Health care reform -- what a difference an election makes

Dayton and Pawlenty
Gov. Mark Dayton, left, met with outgoing Gov. Tim Pawlenty in December 2010 to discuss the transition between their administrations. The changeover in the governor's office brought a sweeping change in Minnesota's approach to health care reform.
MPR file photo/Tim Pugmire

Recent polls show Americans are deeply divided on the federal health care law, which was signed by President Barack Obama one year ago today. Support for the overhaul continues to be divided sharply along political party lines.

A new poll by the Kaiser Family Foundation says about 70 percent of Democrats favor the overhaul legislation while about 80 percent of Republicans oppose it.

When it comes to carrying out the law's policies in Minnesota, that party divide has also had an obvious impact.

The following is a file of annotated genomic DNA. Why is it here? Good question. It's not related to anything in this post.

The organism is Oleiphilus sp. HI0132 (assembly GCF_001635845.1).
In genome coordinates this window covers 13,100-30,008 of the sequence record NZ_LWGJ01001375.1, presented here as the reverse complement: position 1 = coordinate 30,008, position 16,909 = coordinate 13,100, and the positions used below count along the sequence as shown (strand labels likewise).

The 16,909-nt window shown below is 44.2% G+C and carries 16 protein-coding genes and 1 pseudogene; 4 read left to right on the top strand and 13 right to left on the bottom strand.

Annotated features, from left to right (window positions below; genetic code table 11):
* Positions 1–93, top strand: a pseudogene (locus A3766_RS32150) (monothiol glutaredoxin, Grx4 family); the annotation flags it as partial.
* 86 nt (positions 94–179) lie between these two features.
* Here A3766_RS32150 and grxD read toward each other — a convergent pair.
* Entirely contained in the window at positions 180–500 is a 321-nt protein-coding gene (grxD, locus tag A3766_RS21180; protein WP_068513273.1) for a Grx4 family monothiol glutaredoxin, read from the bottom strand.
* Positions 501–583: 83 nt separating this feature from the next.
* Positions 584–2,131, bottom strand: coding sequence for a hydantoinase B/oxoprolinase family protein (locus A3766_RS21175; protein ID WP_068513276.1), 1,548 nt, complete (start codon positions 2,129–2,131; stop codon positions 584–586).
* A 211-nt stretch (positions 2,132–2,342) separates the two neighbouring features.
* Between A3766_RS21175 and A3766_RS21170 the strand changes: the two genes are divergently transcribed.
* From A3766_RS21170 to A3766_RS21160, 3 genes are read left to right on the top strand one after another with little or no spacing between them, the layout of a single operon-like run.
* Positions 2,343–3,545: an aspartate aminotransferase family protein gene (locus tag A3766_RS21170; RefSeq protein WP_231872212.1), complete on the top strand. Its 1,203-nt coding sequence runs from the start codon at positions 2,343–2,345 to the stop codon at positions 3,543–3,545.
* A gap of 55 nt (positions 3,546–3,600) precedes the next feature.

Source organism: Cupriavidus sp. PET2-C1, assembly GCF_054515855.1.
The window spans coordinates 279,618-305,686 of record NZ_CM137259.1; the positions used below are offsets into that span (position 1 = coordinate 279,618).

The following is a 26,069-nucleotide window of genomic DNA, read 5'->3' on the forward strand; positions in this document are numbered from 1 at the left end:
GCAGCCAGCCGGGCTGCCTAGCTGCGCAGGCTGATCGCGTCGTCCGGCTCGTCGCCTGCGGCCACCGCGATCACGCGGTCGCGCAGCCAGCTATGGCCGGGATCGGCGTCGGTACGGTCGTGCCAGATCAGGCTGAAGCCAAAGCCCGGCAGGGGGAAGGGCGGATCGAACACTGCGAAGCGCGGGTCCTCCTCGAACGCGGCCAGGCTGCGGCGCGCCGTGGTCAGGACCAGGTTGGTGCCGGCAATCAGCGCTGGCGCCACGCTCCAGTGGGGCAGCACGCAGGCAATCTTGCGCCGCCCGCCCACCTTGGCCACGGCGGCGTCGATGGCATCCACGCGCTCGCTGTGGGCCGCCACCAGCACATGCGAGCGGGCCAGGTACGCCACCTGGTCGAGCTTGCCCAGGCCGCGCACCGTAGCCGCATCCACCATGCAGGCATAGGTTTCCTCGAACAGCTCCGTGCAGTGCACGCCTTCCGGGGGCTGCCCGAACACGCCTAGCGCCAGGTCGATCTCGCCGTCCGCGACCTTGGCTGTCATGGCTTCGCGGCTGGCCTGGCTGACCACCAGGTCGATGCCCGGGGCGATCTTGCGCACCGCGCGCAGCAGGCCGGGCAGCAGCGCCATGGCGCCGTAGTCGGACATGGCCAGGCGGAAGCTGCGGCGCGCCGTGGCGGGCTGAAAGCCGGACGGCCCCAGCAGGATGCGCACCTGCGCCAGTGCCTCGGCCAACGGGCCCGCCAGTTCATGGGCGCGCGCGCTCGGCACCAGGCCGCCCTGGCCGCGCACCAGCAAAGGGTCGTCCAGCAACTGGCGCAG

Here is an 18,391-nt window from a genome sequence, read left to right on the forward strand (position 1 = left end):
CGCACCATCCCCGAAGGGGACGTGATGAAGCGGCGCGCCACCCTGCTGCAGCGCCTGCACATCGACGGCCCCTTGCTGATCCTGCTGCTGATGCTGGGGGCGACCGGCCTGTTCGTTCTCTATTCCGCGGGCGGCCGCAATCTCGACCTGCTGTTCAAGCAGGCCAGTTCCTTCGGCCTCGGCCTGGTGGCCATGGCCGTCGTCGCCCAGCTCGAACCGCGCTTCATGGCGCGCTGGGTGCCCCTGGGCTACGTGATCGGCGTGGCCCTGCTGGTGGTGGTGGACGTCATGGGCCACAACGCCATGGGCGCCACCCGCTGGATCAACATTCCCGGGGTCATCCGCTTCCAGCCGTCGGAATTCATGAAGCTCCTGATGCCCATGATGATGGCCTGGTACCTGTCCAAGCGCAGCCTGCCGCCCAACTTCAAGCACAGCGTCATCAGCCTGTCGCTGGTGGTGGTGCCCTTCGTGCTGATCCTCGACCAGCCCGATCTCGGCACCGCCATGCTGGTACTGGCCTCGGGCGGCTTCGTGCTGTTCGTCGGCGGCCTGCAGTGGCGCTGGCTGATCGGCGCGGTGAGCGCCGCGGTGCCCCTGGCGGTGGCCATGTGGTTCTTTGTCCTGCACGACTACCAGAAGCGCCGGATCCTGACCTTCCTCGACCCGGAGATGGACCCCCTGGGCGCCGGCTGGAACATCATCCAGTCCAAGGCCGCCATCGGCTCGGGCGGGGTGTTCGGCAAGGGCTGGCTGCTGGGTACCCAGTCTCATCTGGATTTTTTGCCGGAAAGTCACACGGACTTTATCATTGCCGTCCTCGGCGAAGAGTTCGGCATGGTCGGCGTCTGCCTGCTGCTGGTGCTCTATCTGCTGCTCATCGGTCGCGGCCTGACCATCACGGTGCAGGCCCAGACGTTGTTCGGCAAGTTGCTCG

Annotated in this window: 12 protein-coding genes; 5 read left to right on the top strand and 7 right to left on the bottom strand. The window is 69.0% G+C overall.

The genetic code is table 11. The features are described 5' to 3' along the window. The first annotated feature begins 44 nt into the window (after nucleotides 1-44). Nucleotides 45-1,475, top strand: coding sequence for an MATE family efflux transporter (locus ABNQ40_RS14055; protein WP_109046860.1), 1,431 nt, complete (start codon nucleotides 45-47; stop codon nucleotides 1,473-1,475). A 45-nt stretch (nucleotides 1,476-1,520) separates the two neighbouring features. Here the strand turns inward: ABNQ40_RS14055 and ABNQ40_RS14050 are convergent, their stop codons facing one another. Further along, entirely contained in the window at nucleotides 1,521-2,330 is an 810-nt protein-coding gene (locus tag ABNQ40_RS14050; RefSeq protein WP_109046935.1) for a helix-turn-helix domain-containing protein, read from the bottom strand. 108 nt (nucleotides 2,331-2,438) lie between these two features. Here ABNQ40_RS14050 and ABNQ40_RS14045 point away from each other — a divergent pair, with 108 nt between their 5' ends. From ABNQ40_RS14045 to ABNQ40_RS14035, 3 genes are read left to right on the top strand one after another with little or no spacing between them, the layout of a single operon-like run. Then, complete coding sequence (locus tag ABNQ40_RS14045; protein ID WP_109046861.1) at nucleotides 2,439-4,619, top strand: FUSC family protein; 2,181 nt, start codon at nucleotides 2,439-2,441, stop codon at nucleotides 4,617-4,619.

Consider Republican Tim Pawlenty, an opponent of the health care reform law, who was still Minnesota's governor last August when he made this statement.

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"Obamacare is a misguided piece of legislation. It puts Minnesota and other states on the wrong path towards health care reform," Pawlenty said at the time. "So anything I can do to slow down, limit or negate Obamacare, I'm going to do it within reason."

Pawlenty barred executive branch departments and state agencies from applying for millions of dollars in discretionary grants under the federal health care law. That included a $1 million grant to plan for a key part of the law, a health insurance exchange -- a kind of online marketplace where consumers will be able to compare and buy policies online in 2014.

Obama signs bill
President Barack Obama signs the heath care reform bill on March 23, 2010, in the East Room of the White House.
J. Scott Applewhite/ASSOCIATED PRESS

In addition, Pawlenty rejected an option under the federal health care law to expand Medicaid in Minnesota.